"If you live in or have visited even a medium-size city recently." the authors of "Nowhere to Grow" memorably begin their report on street children in the Midwest, "you have seen runaway and homeless young people. They congregate in certain downtown areas. They hang out in malls, during inclement weather. Larger cities may have several areas defined by geographic and ideological barriers. Mostly, they look like the other kids: sometimes outrageous in costume, sometimes in windbreakers and sneakers, maybe in gang colours. the difference is that they won't be going home tonight." This book comes out of a study of over 600 runaway and homeless adolescents and over 200 of their caretakers, who were from large to smaller cities in four midwestern states. It focuses on the family histories of these young people and on the developmental impact of early independence. street social networks, subsistence strategies, sexuality, and street victimization are all considered in terms of their effects on adolescent behaviours and emotional well being.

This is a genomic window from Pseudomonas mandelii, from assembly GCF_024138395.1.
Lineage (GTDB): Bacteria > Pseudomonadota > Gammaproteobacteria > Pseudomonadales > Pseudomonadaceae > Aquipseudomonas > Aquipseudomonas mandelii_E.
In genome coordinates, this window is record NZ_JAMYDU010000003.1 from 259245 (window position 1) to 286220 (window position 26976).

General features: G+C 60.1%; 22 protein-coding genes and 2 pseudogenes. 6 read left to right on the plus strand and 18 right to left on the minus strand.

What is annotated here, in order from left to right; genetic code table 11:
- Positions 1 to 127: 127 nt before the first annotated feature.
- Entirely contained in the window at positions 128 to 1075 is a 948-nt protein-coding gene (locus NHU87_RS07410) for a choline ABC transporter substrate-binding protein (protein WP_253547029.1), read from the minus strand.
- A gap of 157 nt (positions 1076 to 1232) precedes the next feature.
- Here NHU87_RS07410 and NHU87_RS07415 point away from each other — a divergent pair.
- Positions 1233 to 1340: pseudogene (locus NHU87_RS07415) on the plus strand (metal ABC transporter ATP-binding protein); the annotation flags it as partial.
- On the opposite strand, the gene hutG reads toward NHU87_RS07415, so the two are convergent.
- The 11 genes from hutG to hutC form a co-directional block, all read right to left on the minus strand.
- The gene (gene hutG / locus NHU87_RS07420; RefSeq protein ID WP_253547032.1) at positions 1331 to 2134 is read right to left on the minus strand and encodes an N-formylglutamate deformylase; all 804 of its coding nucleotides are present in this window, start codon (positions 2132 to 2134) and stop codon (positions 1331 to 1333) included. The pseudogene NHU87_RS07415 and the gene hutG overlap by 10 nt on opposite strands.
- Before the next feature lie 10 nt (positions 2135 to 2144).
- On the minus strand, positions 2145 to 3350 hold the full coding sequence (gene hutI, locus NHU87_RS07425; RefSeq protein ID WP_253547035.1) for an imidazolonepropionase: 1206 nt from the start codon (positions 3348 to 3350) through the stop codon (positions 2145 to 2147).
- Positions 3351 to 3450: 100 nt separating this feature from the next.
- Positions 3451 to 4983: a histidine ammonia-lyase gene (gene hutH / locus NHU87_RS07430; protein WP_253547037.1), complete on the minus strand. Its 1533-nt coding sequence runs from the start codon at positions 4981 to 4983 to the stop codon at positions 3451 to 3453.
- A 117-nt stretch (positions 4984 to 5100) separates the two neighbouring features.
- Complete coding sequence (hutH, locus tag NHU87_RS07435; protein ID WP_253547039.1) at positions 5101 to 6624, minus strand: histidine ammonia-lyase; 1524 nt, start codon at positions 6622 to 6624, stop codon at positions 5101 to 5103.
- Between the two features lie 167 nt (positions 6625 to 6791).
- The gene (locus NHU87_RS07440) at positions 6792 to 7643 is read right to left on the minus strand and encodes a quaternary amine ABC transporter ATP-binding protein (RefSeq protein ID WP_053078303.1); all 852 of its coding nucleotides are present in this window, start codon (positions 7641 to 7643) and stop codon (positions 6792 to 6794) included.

Relying on interviews and data from a survey devised by their team, and working in partnership with street outreach agencies, the authors lead the reader through the various risk factors associated with precocious independence, beginning in the family and then extending to their subjects' environments and behaviours once they have opted to leave. In this volume they have produced a poignant account of cumulative consequences for young people who had few good options at the outset, and have even fewer when they are on their own.
Publisher: Transaction Publishers